Turbo Peer Review is the new normal it seems. Steve McIntyre at Climate Audit writes:
Bishop Hill draws attention to the publication of Trenberth’s comment on Spencer and Braswell 2011 in Remote Sensing. Unlike Trenberth’s presentation to the American Meteorological Society earlier this year (see here here here), Trenberth et al 2011 was not plagiarized.
The review process for Trenberth was, shall we say, totally different than the review process for O’Donnell et al 2010 or the comment by Ross and me on Santer et al 2008. The Trenberth article was accepted on the day that it was submitted:
Received: 8 September 2011 / Accepted: 8 September 2011 / Published: 16 September 2011
CA readers are well aware of long-term obstruction by the Team not simply regarding details of methodology, but even data. Trenberth objects to incompleteness of methodological description in Spencer and Braswell 2011 as follows:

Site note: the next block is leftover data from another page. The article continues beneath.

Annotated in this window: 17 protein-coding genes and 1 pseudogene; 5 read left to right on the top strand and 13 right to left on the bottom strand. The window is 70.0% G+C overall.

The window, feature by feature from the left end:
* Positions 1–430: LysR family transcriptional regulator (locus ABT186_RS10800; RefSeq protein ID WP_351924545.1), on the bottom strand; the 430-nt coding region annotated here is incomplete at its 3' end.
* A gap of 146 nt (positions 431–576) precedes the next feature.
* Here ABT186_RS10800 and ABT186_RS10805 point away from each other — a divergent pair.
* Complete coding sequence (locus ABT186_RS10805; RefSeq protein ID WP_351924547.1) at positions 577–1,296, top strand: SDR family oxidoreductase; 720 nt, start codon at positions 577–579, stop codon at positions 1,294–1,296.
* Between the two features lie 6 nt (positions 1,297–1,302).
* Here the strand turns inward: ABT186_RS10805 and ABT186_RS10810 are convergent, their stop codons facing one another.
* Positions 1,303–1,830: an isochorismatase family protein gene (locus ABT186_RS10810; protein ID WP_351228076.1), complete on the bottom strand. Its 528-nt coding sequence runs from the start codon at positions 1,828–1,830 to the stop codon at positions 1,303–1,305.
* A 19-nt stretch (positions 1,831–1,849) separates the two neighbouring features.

Moreover, the description of their method was incomplete, making it impossible to fully reproduce their analysis. Such reproducibility and openness should be a benchmark of any serious study.
Obviously these are principles that have been advocated at Climate Audit for years. I’ve urged the archiving of both data and code for articles at the time of publication to avoid such problems. However, these suggestions have, all too often, been resolutely opposed by the Team. Even supporting data, all to often, remains unavailable. I haven’t had time to fully parse Spencer and Braswell as to reproducibility but note that Spencer promptly provided supporting data to me when requested (as did Dessler.) In my opinion, Spencer and Braswell should have archived data as used and source code concurrent with publication, as I’ve urged others to do. However, their failure to do so is hardly unique within the field. That Trenberth was able to carry out a sensitivity study as quickly as he did suggests to me that their methodology was substantially reproducibile, but, as I noted above, I haven’t parsed the article.
Trenberth observes that “minor changes” in assumptions yielded “major changes” in results, concluding that the claims in Lindzen and Choi 2009 were not robust:
read the rest here: More Hypocrisy from the Team